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EPA chemical health hazards program has 55-year backlog of work, report says

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Eighteen months after the Environmental Protection Agency announced reforms to its controversial process for evaluating health hazards posed by dangerous chemicals, significant problems continue to hamper the program and leave the public at risk, according to a new report by a nonprofit research group.

The agency has fallen years behind in meeting its statutory requirements to profile at least 255 chemicals and assess their potential links to cancer, birth defects, and other health problems. That delay has effectively halted numerous regulatory actions that would protect the public, according to the report by the Center for Progressive Reform, a public health and environmental protection group. “[The Obama administration has] been so busy reacting to the right wing and fighting off crisis after crisis that it’s been difficult for them to see this pattern of regulatory failure,” said Rena Steinzor, president of the center and a University of Maryland law professor.

The Government Accountability Office, Congressional committees, and other experts have criticized the EPA’s Integrated Risk Information System (IRIS) in recent years. Under President George W. Bush’s administration, critics say, the agency’s chemical assessment efforts ground to a near halt because of interference by other federal agencies, unwarranted delays, and a lack of transparency.

The GAO warned in a 2008 report that the IRIS database “is at serious risk of becoming obsolete.” In January 2009, the GAO added the EPA’s method for assessing and managing chemical risks to its list of “high-risk” areas requiring attention.

Database incomplete, outdated

Created in 1985, the database has become indispensable for regulators, public interest groups, and tort lawyers. But the EPA has fallen far behind in conducting chemical assessments, and, if the current pace continues, it will take 55 years to get through the backlog, the report says.

The net result of years of delay, observers have charged, is that the IRIS database, which lists the risks associated with certain chemicals, is incomplete and largely outdated — a serious problem given that the database underpins much of the regulatory action by not only the EPA, but also state and local governments.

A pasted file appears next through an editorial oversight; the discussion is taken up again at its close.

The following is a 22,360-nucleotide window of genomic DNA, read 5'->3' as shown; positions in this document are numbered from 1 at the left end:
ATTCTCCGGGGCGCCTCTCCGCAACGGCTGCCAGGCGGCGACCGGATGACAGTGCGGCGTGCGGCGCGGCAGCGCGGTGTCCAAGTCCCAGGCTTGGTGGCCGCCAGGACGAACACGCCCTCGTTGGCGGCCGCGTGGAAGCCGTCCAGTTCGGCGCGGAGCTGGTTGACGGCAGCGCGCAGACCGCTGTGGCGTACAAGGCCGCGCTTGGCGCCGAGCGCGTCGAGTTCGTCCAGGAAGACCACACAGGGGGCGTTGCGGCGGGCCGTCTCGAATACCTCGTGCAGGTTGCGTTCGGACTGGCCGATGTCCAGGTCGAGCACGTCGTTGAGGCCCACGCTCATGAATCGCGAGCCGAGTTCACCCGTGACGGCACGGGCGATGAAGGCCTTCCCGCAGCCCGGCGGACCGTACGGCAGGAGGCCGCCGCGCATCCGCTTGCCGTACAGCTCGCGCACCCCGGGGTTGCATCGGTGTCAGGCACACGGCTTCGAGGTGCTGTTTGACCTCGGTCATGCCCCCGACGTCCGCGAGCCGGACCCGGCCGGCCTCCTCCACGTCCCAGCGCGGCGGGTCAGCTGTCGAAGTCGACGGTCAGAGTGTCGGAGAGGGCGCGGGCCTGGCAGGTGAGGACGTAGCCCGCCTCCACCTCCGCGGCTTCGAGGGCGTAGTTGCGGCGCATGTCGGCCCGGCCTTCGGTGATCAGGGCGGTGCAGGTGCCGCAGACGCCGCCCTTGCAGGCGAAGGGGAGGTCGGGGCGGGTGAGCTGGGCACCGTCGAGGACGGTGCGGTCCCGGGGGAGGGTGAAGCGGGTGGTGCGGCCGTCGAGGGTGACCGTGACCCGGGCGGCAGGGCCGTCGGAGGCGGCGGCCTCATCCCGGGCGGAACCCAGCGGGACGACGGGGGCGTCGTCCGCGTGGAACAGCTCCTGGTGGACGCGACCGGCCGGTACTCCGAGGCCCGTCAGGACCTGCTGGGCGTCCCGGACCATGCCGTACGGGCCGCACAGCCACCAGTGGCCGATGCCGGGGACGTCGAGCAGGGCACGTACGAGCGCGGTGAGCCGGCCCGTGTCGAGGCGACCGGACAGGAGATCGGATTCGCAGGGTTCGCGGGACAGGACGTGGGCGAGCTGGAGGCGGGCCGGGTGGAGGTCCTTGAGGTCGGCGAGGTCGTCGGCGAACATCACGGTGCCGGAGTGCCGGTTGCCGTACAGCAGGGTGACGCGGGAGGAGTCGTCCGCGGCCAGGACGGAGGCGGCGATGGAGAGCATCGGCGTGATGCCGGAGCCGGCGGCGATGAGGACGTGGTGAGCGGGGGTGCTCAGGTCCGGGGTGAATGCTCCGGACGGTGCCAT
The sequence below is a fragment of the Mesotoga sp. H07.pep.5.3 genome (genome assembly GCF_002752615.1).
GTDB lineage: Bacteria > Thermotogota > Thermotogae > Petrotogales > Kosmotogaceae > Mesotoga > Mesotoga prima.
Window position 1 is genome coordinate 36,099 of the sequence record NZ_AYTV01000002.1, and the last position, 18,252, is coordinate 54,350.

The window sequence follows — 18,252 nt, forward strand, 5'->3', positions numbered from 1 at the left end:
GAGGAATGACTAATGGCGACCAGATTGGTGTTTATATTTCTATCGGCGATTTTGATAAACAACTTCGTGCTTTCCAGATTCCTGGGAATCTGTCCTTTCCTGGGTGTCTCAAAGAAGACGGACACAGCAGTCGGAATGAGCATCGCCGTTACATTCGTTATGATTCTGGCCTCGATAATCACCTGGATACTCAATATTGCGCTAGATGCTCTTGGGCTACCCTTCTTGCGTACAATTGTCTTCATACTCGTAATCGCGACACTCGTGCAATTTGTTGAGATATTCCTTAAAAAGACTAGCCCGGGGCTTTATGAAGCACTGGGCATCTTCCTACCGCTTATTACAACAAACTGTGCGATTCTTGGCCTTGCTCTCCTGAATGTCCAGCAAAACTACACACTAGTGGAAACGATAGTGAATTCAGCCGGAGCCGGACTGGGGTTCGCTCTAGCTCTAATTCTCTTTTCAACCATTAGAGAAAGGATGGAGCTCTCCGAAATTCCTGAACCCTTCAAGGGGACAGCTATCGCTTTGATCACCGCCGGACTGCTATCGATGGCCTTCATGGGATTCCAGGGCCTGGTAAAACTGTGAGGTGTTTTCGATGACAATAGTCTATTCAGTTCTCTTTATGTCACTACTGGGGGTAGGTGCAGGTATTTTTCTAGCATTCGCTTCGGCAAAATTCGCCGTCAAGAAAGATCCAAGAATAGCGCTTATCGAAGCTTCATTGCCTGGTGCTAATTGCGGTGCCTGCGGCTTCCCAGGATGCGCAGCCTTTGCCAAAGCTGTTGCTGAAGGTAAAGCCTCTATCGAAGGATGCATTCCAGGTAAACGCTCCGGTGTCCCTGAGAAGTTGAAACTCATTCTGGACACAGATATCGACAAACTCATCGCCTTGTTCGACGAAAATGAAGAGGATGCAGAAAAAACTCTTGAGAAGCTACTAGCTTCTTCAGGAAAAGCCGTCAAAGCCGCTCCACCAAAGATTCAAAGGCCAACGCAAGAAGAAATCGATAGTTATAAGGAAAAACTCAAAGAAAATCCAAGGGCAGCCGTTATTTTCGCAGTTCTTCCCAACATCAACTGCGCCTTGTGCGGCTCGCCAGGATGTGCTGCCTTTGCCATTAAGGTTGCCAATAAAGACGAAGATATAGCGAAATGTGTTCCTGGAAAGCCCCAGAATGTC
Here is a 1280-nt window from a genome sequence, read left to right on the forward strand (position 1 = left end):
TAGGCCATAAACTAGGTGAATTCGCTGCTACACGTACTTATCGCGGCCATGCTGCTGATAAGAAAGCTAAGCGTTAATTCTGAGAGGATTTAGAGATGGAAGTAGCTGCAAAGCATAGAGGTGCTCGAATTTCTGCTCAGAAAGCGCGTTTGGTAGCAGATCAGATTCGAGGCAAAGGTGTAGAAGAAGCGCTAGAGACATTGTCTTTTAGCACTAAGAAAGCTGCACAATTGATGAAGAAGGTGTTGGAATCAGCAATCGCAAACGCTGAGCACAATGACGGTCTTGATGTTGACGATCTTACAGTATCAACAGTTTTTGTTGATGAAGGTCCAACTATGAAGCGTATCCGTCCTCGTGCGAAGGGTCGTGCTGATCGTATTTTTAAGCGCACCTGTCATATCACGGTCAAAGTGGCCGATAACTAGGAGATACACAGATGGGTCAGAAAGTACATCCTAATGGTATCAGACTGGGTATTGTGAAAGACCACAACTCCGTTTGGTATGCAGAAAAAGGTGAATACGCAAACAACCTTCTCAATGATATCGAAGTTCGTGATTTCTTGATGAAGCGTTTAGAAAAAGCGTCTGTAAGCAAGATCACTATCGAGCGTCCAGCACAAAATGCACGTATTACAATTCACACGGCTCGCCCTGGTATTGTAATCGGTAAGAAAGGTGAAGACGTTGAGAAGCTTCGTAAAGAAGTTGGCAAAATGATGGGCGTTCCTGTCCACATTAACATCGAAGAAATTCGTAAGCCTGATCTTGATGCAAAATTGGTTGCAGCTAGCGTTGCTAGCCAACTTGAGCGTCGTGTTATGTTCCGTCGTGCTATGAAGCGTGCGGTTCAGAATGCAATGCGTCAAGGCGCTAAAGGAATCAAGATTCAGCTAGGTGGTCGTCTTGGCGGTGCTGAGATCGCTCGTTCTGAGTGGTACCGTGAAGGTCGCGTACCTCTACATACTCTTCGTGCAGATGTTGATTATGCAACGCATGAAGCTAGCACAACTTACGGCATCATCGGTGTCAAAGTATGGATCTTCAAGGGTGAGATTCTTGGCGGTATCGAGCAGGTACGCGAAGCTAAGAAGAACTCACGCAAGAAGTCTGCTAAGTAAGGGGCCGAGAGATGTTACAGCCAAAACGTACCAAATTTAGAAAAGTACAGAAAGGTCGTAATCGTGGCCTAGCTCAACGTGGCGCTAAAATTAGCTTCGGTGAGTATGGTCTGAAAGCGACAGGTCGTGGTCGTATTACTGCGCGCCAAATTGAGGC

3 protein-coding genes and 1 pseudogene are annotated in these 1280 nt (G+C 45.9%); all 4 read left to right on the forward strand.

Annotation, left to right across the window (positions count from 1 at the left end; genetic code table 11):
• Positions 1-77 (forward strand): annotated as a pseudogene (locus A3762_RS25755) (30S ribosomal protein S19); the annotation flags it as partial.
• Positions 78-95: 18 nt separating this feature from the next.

The EPA said it was reviewing the new report. “Under the leadership of EPA Administrator Lisa Jackson, the IRIS program has been reinvigorated with a new streamlined assessment development process,” the EPA said in a statement. “Significant progress has been made toward addressing both new assessments and updating others.”

Democrat Brad Miller, chairman of the investigations panel of the House Science Committee, says IRIS was “badly broken in the Bush administration” and is still too slow and cumbersome. “We can’t wait for clusters of rare cancers or birth defects to tell us the consequences of a chemical exposure,” added Miller, a North Carolina lawmaker who held a hearing on IRIS in June 2009.

Responding to the GAO’s 2008 report, Bush-appointed EPA Assistant Administrator George Gray defended the agency’s handling of the program and said delays occurred in part because “today’s IRIS assessments are much more sophisticated, complex, and of higher scientific quality than at any other time in the program’s history.” The Bush administration sought to streamline the IRIS process, while striking a balance between transparency and “protecting the deliberative process,” Gray said in comments attached to the 2008 report.

Gray did not respond to an inquiry from the Center for Public Integrity.

Input from other agencies

The new report by the Center for Progressive Reform criticizes a 2004 policy giving other federal agencies advance input on the IRIS chemical assessments while keeping their comments — and any changes made because of them — secret as internal executive branch deliberations. Some federal agencies, such as the Department of Defense, could face steep costs if a chemical assessment led to new regulation or compelled a massive cleanup effort.

EPA Administrator Lisa Jackson instituted reforms in May 2009, giving the EPA — not the White House’s Office of Management and Budget (OMB) — more control over the assessment process, making written comments from other agencies public, and shortening the target timeframes for assessments.

But those changes have produced “only modest progress,” the Center for Progressive Reform says, while the database remains “woefully incomplete.” The report identified the interagency review process as a key concern, saying that the review system had greater transparency but did not eliminate the practice of giving other agencies an early review.

The continued involvement of the Office of Information and Regulatory Affairs (OIRA) – an office within the OMB that reviews federal regulations — provides an avenue for interference and delay, the center’s Steinzor said. “This is pure science, and OIRA doesn’t need to be involved,” she said.

The EPA also continues to focus too heavily on a few complicated, high-profile chemical assessments while neglecting others that would take less time, the report says. Many of the chemicals covered under environmental laws governing air pollutants, drinking water contaminants, and hazardous waste sites are not listed in IRIS. For example, the agency has yet to profile 32 of the 188 hazardous air pollutants specifically named by Congress in the 1990 Clean Air Act amendments.

The nine assessments that the EPA completed in 2009 represent an improvement over the four completed in 2006-07, the report says. But to improve regulation of toxic chemicals, it says, the EPA must allocate more resources to IRIS, eliminate excessive outside reviews, and tackle both quick-hit and high-profile assessments.